There is also interaction with other civilizations in the game from people who are not on your friends list: you have some neighbors and you can wage war against them for extra population, trade with them for extra money or exchange culture. Any of these missions can be successful or failures depending on your ratings compared to those of the civilization you visit, so it would be best to try to focus and build a strong civilization in order to get the most out of the others!

Visually, the game looks wonderful and unlike Zynga’s games (FarmVille, FrontierVille) which get all clogged up and drive you mad with how slow they move, City of Wonder loads fast and runs even faster, so you’ll never waste any time waiting for a menu to open.

Basically, there seems to be nothing wrong with this game which is simply flawless and amazing – everybody should try to City of Wonder and I guarantee that you’ll love it! So head over to Facebook and play City of Wonder. Have fun!


  1. Flawless? Hardly. This game is completely monotonous once you get past the first few days. It turns into a game of micromanaging the amount of “culture” you have. The expenditures you have to put out for cultural buildings surpasses every other type of expense by a wide margin – there is no freedom to build the kind of city you’d like to, as you have to cram every free space with some kind of decoration or cultural structure. Forget about trying to build a city based on trade and/or military.

    Which is probably good, because the fighting aspect of the game is like a last minute add-on… it does virtually nothing for you, and it’s not even appealing to do, because it takes a long time to find an evenly matched opponent.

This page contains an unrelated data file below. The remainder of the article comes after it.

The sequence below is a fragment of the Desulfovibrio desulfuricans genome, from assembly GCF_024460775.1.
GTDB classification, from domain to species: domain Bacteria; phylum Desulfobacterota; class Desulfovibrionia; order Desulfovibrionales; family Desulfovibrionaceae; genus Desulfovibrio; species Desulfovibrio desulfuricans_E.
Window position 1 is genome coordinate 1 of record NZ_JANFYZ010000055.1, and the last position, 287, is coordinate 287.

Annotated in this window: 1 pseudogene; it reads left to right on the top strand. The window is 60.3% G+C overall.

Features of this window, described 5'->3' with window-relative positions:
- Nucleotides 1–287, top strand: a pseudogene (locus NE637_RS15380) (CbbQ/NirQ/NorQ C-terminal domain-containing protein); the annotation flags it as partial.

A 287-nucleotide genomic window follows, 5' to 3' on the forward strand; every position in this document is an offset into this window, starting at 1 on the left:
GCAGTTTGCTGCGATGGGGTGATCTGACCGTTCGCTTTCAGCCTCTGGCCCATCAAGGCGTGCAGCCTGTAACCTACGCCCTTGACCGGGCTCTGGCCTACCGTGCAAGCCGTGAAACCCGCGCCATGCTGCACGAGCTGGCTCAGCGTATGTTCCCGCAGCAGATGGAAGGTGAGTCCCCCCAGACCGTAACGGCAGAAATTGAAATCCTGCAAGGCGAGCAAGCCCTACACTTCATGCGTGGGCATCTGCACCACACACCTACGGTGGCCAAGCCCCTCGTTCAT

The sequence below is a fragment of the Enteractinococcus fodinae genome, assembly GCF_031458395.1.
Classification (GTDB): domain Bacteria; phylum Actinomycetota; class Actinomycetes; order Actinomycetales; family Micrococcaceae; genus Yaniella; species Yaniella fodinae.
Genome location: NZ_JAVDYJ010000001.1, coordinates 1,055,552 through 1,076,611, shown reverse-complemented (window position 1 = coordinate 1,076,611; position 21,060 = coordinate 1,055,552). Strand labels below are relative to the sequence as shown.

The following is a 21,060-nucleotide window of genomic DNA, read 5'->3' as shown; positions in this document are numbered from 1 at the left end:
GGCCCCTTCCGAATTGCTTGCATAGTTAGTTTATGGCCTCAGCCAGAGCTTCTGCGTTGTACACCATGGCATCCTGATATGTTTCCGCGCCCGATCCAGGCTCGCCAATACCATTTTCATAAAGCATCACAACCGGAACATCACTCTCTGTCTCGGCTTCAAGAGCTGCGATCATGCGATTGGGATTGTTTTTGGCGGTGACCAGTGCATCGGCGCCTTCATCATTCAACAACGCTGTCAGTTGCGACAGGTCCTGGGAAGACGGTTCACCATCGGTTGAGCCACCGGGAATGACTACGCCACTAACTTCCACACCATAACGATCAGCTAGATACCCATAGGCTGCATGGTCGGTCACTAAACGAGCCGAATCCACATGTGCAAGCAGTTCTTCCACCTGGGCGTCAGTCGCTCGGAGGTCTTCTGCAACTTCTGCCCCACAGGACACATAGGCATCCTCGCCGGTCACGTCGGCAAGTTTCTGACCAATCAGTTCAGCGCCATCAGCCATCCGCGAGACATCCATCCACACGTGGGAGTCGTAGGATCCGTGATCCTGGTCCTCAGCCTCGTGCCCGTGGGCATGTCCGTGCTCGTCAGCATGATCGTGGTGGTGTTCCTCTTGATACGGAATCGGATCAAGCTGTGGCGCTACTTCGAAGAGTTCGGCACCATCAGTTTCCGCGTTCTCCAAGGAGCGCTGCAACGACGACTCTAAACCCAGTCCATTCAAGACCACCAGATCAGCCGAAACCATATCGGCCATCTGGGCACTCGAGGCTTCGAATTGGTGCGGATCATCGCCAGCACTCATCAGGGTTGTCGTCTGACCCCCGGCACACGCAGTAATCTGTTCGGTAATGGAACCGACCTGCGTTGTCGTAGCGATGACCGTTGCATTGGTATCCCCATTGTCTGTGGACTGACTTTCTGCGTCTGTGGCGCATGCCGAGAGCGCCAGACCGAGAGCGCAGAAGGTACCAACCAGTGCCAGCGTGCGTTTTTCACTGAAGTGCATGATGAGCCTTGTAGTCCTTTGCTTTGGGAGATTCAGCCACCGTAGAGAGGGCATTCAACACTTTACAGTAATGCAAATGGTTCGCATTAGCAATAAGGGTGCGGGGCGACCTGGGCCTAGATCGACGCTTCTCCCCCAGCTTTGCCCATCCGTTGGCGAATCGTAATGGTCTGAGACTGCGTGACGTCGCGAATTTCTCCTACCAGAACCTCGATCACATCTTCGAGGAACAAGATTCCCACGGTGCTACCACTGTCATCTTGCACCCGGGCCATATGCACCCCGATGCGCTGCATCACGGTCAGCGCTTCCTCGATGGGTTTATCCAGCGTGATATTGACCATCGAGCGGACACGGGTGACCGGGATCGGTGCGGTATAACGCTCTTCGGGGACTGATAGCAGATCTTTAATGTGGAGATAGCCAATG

The second currency (“gold bars”) has a ridiculous price compared to other games as well.

    If they don’t improve the game beyond what happens in the first few days of playing, it’s not going to go anywhere.

  2. Actually the main issue about this game is largely being overlooked. There was, until today, some consistency with the failure to obtain access that appeared to be as a result of peak time clashes between Northen Europeans and their cousins across the pond . However today has been the worst yet encountered, by me, for playable access to the extent that I am prepared to sweep aside the notion of peak times and blame the weather/gods/the colour of my shorts. No access to City of Wonder has been possible today 14th September 2010 in much of the UK but all other games and indeed Facebook itself appear to be stable.

    This beta version of CoW was released over a month ago and few cosmetic gameplay issues have been rectified and improved. There were denial of service issues which were firmly blamed on Facebook outrages and today while every other game appears to be playable and Facebook is stable, again there are denial of service issues, and these clearly cannot be overcome by pressing F5, or clearing the browser cache, or indeed changing the browser, these three solutions being typical of those apparently being offered by playdom’s “technical support”.